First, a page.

# Driving an Infrared Led directly from an Arduino Pin A common question asked on forums is one about – Driving an Infrared Led directly from an Arduino pin.  Although the answer may be obvious to anyone with at least a basic knowledge of Ohm’s Law, many are confused about how to choose a resistor value for optimum performance. Often, there is a debate about whether a resistor is required at all, given that the AVR pins are rated to deliver an absolute maximum of 40mA on a pin. (Note: All of the quoted specs in the data sheet are for test conditions of up to 20mA on a pin). Of course there are better ways to drive an IR LED with a transistor circuit or even a constant current circuit. However, in this post we consider only the direct drive circuit using a current limiting resistor, as illustrated in the diagram down below.
Make sure to read the caveats at the end of this post.

To make the measurements above, we built a simple circuit as shown below, with the IR LED driven from pin 9 of the Arduino (Timer1), using an IR signal with a carrier frequency of  36kHz and a duty cycle of 33%. When taking the measurements we used resistors of 47, 100, 147, 200 & 220 ohms (+/-5%). To establish a baseline we also measured with no load attached (open).

The measurements were taken at various points in the circuit as follows: (refer to diagram also)
Vsupply: The voltage at the 5V pin of the Arduino – powered via USB.
Vsig: The peak voltage at the output of pin 9 on the Arduino.
Vresistor: The peak voltage across the resistor.
IR LED Vf:  The forward voltage drop across the IR LED, at peak current.
mA: The peak current passing through the IR LED, calculated as  Vresistor/R.
AVR Max Rated mA: Taken from the ATmega328P datasheet, as the absolute maximum DC current per IO pin which is 40mA.
AVR Test Rated mA: Taken from the ATmega328P datasheet, and is the level at which specs in the ATmega328P datasheet are measured. In fact the datasheet doesn’t tend to show or cover performance above 20mA per pin at all.
IR LED: We used a TSAL6100 from Vishay.
Arduino: We used an Arduino UNO, with a sketch to generate 36kHz IR signals @ 33% duty cycle using Timer1.

The results are presented in tabular format below & charted above.

 Resistor value —–> 47R 100R 147R 200R 220R open Vsupply 5.14 5.14 5.14 5.14 5.14 5.14 Vsig 3.68 4.30 4.54 4.65 4.71 5.14 IR LED Vf 1.35 1.26 1.22 1.20 1.21 n/a Vresistor 2.33 3.04 3.32 3.45 3.5 n/a mA 49.6 30.4 22.6 17.3 15.9 0 AVR Test Rated mA 20 20 20 20 20 20 AVR Max Rated mA 40 40 40 40 40 40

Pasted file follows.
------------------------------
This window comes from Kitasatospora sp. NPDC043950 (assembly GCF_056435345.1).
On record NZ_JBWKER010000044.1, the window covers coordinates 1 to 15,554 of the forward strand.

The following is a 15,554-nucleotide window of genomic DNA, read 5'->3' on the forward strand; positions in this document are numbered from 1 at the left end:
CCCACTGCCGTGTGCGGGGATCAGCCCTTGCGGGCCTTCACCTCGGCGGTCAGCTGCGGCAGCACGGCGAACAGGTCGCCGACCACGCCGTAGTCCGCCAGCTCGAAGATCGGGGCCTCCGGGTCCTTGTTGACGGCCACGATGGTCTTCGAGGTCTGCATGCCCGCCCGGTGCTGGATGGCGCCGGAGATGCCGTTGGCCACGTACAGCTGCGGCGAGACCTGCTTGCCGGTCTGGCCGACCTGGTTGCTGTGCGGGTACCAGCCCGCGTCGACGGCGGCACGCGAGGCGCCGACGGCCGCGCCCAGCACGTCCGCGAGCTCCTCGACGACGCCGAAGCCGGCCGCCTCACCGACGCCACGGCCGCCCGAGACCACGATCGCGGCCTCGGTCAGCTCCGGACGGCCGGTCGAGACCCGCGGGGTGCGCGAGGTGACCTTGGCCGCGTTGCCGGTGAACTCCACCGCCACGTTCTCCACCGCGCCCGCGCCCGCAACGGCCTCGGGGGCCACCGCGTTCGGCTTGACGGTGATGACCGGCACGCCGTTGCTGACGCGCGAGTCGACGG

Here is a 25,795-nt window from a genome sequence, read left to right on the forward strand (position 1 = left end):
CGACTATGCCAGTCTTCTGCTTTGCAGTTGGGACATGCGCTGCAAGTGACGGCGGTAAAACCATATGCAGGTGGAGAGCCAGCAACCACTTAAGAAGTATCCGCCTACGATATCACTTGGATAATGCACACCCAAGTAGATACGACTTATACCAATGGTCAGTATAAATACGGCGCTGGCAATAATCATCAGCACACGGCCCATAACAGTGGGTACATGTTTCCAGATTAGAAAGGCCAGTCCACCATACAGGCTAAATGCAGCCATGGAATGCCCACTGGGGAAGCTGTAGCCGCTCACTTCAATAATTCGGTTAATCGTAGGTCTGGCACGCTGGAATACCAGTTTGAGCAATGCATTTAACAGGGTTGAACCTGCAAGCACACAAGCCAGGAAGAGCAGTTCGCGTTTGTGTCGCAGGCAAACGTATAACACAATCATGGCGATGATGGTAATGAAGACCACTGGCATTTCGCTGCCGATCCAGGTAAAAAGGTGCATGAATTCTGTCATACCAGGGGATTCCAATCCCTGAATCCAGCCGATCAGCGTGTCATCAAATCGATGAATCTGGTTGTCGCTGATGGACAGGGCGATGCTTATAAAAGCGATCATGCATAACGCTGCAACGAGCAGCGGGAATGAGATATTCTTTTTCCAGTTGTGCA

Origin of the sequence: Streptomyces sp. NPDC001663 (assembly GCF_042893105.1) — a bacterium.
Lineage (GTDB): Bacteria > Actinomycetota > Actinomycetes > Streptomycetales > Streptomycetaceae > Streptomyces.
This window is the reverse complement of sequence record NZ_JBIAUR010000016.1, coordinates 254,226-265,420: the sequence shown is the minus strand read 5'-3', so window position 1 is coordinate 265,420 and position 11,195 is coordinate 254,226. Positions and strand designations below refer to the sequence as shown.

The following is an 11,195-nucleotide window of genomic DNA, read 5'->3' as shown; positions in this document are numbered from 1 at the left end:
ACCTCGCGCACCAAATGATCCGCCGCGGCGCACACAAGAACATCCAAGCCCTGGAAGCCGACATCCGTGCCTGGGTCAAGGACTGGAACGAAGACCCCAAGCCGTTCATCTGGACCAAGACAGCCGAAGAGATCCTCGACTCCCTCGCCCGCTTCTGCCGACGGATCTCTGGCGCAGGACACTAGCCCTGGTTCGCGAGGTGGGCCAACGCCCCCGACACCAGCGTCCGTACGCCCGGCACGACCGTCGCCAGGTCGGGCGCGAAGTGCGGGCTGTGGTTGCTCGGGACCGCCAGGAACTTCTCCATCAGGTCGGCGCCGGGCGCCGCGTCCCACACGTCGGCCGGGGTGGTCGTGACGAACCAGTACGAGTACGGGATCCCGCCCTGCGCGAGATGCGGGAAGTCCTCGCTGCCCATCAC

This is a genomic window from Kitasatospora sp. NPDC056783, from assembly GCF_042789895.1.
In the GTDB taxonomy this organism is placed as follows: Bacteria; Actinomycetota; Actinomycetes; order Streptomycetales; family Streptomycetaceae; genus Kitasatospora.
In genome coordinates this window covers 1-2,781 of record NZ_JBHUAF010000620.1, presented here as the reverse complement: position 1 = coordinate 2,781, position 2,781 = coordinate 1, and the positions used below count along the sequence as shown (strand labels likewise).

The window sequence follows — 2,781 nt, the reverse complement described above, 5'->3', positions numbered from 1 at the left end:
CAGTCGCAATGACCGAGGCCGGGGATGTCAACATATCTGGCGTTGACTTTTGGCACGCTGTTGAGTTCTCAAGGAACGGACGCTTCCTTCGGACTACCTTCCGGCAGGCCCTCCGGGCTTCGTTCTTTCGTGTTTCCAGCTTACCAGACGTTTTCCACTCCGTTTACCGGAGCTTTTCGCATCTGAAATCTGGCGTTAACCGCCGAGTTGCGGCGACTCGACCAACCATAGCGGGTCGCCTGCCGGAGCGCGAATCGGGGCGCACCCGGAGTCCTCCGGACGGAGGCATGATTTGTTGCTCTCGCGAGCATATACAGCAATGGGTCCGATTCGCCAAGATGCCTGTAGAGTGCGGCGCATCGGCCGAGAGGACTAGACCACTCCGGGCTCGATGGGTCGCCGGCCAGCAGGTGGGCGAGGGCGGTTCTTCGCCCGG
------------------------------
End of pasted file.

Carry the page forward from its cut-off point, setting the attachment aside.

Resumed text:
Observations

1. The measurements were all taken at the peak voltage, which is the focus of our interest. IR signals are modulated square waves (carrier) and for this exercise we are only interested in the peak voltage/current.
2. Vsupply is constant throughout and didn’t vary as the load was applied or increased.
3. Vsig was the same as Vsupply under no load. However, as the current increased the voltage level dropped. This is in line with the expected performance as outlined in the AVR data sheet.
4. Vresistor also drops as current increases and as the resistor value decreases.
5. IR LEd Vf increases as the current increases, which is in line with the datasheet. In these tests the IR LED was driven well below its maximum rated current.
6. mA is a calculated value based on Vresistor/R. You will note that for the purposes of this test we managed to get a peak 49.6mA at 47R, which is outside the max rating for the Atmeg328P.
7. Our test IR signal had a carrier duty cycle of 33% and the data signal itself is typically 50% marks & 50% spaces. So the average current being sourced by the AVR pin is actually 16% of the peak values measured above. If the carrier duty cycle was 50% then the average current would be 25% of the measured peaks.
8. Consider the current achieved using 200R (17.3mA) and 100R (30.4mA) and you might expect the current to be double as the resistance halved and it clearly does not. This can be explained by two factors in the circuit. Firstly, the AVR pin voltage (Vsig, 4.65v vs 4.30v) decreases as the current increases and the Vf of the IR Led increases as the current increases. So there are 2 factors reducing the voltage available across the resistor and hence the non-linearity of the circuit under test.

Conclusions

• With a 47R resistor the absolute max rating of 40mA for the AVR pin was exceeded at 49.6mA. So it should be easy to accept that an IR LED should not be driven directly by an AVR pin without an appropriate current limiting resistor.
• To maintain the peak current at 20mA the resistor value should be circa 173 ohms (or greater).
• To maintain the peak current at the 40mA absolute maximum rating the resistor value should be circa 74 ohms (or greater).
• It could be argued that designing for higher peak current might be OK because of the duty cycle & modulation. However this scenario is not covered directly by the AVR specs and could easily cause damage to the AVR. The datasheet does state that the absolute max current per pin is 40mA at 5V.
• At 100R (30.4mA) we were able to get a range of over 4m (and ocasionally up to double that), when carefully aiming the Test IR LED. The TSAL6100 is a narrow angle IR LED (angle of half intensity +/-10 degrees)and delivers longer ranges than other more common LEDs with wider angles, for the same current.
• Since the artice was published we have added an additional chart below which illustrates the voltage changes in the test circuit above as the current passing through the IR LED changes.
• If you want to get increased range from your IR LED, then consider using the circuit linked at the top of this post. Otherwise, start with a 220R resistor and work your way down towards 100R or 74R until you get the desired result. Always better to be safe than sorry!